Your project team that started working together in the Spring, maybe working along like a well-oiled machine if they felt safe to discuss issues and challenges with the intent of finding solutions to overcome barriers, felt supported and appreciated for the work they were doing. Or they may now be bogged down by delays, supply and demand challenges, new challenges, competing priorities, feeling the time pressures, etc…
The bloom is off the rose! The work has become tedious, the team members are working in silos, and the results are dismal. The only attention they get is when they screw up, or when someone from above notices they’re behind. The attention and care is non-existent because their leader is off to new projects and other time demands. If nobody notices at this stage, the project is at risk. Lethargy will increase, mistakes will happen, your potential star employees may leave, and deadlines will be missed.
The Winter of Discontent!
…to use Shakespeare’s words. There is nothing left in the garden; snow covers the frozen ground! There is nothing left of that new employee you hired in the Spring; they are de-motivated, non-productive and when they threaten to leave, you cheer! And there is nothing left to save that project or your credibility as a leader.
A little melodramatic for certain, but as leaders, you have all experienced what I’m talking about. Successful teams, as with gardens and humans, require:
- A great start! It takes the right environment, the right fertilizer, the right attention, and for employees, all of the ingredients for growth – clear expectations, mutual understanding, relationships to support their growth, etc..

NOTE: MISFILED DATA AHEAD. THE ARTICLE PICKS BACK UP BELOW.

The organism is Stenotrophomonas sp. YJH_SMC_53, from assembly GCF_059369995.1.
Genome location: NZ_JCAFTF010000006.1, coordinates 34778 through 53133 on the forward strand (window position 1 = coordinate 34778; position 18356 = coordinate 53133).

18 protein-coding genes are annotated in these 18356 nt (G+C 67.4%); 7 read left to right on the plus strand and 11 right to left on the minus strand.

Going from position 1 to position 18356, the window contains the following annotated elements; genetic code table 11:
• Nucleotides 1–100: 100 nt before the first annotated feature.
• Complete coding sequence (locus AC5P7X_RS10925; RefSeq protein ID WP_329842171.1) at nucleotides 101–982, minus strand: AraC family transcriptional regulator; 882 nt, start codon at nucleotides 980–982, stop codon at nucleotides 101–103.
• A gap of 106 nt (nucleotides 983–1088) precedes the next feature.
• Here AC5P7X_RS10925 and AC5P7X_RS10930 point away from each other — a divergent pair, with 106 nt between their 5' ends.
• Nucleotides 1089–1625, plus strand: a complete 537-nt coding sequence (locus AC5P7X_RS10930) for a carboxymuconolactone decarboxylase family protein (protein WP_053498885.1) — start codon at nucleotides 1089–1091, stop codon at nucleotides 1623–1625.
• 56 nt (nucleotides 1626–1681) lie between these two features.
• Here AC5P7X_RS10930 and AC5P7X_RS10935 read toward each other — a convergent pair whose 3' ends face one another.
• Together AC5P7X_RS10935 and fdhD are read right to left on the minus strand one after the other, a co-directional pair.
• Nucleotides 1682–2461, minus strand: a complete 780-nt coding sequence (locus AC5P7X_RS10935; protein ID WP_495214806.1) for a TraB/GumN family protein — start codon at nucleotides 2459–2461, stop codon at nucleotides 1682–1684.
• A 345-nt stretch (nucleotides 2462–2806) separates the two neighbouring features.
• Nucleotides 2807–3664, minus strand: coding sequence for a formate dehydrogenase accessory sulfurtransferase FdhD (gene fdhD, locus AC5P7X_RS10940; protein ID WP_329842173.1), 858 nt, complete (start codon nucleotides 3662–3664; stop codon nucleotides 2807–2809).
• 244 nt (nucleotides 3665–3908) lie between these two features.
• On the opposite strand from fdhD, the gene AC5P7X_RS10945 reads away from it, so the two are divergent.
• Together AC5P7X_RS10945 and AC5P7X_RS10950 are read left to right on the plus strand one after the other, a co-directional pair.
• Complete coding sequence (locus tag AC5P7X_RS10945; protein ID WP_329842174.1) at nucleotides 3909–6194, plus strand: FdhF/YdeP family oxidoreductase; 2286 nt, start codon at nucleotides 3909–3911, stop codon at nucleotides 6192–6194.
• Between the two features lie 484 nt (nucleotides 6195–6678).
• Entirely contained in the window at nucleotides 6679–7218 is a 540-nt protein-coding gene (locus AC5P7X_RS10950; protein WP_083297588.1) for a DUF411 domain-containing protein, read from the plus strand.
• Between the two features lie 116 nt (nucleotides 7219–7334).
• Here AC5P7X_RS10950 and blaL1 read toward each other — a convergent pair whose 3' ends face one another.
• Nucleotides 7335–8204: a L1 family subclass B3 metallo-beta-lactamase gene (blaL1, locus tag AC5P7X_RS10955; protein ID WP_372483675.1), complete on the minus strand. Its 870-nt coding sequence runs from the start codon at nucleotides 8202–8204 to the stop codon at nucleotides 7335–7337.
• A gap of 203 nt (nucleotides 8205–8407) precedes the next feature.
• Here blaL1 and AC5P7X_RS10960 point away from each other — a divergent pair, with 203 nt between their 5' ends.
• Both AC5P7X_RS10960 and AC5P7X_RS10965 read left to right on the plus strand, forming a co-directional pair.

- Consistent care and nurturing; they need to feel valued. You can not afford to take your foot off the pedal completely. Just like your car, every human has an overdrive, drive, neutral, idle, and reverse. If they are in neutral or idle, you need to back up and start over again as a leader.
- Sometimes, it takes an intervention. A new type of fertilizer, some additional watering and care, protection from the elements. etc.. And in the case of teams, it might mean a conversation to align with your purpose, values, and goals. A reminder of the scope and commitments that come with the project and how you might recontract to reenergize the team. A simple conversation about the challenges that exist, lessons learned, and how to move past them.
- As with your garden, each of your employees and your team need consistent nurturing and care, sometimes weeding out or removing non-performers, sometimes giving one area extra fertilizer to ignite growth but always in conversation about what matters to them and to you and your organization.
Watch the seasons of your employees! From our experience, there is a definite pattern for you as a leader, a new employee and/or new team. Overtime we lose our commitment to support each other. Keep the love alive!
Team leadership is complex and so very fulfilling when you get it right! Watch the seasons of your employees and your entire team. Reflect on what you need to do as a leader to nurture your team right now! And if you need help, we love supporting team success.
Linda Maul is the founder of Accountability by Design Inc., a serial entrepreneur, seasoned executive coach, and author; passionate about growing leaders and teams.